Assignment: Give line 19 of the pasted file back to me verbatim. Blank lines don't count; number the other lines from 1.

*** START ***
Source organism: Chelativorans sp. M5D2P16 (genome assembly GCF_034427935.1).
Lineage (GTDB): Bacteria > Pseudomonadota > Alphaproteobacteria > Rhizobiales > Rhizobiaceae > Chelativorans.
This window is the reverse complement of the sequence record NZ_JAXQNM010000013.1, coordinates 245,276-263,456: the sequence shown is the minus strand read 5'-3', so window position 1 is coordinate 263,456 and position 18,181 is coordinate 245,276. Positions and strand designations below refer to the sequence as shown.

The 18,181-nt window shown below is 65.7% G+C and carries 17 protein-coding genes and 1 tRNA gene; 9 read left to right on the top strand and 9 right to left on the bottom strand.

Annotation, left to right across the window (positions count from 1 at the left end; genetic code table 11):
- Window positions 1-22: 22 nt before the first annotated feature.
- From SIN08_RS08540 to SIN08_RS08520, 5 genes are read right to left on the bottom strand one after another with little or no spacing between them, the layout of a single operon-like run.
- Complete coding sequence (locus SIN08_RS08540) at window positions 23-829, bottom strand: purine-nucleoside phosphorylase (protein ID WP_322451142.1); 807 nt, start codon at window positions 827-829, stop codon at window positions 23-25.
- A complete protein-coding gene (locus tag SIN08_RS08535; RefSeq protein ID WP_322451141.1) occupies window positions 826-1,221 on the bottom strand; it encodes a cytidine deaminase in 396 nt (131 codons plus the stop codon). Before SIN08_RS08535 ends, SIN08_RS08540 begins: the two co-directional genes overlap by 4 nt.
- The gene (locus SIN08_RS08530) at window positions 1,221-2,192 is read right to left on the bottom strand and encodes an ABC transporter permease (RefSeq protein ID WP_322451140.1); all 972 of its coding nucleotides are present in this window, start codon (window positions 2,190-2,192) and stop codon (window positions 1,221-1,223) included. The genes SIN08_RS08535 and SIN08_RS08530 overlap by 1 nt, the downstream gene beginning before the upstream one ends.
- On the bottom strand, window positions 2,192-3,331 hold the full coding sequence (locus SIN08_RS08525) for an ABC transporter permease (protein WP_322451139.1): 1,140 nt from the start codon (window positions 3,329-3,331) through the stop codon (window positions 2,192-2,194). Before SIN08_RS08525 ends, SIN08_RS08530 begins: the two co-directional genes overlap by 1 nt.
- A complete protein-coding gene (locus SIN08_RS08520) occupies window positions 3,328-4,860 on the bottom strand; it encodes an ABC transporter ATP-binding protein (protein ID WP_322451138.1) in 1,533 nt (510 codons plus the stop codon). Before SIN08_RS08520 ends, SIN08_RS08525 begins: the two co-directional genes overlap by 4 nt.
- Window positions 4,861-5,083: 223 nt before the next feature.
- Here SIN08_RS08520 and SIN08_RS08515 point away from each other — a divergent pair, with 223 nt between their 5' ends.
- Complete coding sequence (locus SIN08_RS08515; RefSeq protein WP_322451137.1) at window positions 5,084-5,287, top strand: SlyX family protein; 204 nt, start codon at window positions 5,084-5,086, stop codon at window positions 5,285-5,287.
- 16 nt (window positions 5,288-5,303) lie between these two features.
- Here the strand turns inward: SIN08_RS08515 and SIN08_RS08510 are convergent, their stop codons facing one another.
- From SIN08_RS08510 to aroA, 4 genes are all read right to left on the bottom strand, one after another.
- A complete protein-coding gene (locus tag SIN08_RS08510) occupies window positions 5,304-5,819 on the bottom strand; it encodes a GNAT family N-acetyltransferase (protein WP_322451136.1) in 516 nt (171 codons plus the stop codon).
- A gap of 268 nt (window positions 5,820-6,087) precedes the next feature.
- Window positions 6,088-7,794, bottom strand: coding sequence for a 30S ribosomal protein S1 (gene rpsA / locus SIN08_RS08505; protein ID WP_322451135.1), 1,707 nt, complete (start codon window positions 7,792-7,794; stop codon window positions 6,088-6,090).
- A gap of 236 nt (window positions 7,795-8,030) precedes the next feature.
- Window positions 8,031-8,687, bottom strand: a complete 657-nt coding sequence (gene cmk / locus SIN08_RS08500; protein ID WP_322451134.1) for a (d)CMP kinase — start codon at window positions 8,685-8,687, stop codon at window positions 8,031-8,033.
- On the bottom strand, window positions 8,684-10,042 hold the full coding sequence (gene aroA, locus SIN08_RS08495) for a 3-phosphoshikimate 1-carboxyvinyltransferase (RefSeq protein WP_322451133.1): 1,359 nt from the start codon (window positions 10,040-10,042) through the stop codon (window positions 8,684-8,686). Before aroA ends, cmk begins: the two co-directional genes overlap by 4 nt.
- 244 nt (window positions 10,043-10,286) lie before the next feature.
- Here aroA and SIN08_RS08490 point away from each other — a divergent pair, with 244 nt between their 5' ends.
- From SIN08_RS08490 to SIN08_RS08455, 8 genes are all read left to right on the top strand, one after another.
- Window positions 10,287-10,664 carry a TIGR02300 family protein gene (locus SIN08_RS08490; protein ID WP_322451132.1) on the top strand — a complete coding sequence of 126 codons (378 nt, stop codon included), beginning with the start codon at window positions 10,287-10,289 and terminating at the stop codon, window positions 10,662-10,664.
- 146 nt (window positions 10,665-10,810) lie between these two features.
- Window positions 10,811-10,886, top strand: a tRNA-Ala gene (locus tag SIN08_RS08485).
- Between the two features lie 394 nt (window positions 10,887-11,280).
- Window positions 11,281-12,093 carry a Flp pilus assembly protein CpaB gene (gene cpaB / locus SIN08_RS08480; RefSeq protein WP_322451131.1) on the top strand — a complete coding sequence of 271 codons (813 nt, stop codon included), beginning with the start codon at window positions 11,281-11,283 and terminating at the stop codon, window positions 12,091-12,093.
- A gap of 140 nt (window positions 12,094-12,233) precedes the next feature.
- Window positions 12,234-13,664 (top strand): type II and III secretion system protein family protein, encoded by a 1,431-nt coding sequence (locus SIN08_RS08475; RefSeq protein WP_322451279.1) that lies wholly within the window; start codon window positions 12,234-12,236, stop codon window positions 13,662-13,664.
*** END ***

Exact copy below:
- A complete protein-coding gene (locus tag SIN08_RS08510) occupies window positions 5,304-5,819 on the bottom strand; it encodes a GNAT family N-acetyltransferase (protein WP_322451136.1) in 516 nt (171 codons plus the stop codon).